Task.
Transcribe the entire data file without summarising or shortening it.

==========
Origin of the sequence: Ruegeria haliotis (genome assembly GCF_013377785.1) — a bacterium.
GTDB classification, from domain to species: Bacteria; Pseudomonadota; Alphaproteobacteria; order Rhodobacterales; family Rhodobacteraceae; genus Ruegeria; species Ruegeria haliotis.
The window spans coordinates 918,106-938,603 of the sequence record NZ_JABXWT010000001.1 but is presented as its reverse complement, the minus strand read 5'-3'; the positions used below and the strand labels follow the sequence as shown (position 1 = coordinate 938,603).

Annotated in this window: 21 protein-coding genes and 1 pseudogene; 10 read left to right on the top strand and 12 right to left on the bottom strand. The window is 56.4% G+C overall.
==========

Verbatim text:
Origin of the sequence: Ruegeria haliotis (genome assembly GCF_013377785.1) — a bacterium.
GTDB classification, from domain to species: Bacteria; Pseudomonadota; Alphaproteobacteria; order Rhodobacterales; family Rhodobacteraceae; genus Ruegeria; species Ruegeria haliotis.
The window spans coordinates 918,106-938,603 of the sequence record NZ_JABXWT010000001.1 but is presented as its reverse complement, the minus strand read 5'-3'; the positions used below and the strand labels follow the sequence as shown (position 1 = coordinate 938,603).

Annotated in this window: 21 protein-coding genes and 1 pseudogene; 10 read left to right on the top strand and 12 right to left on the bottom strand. The window is 56.4% G+C overall.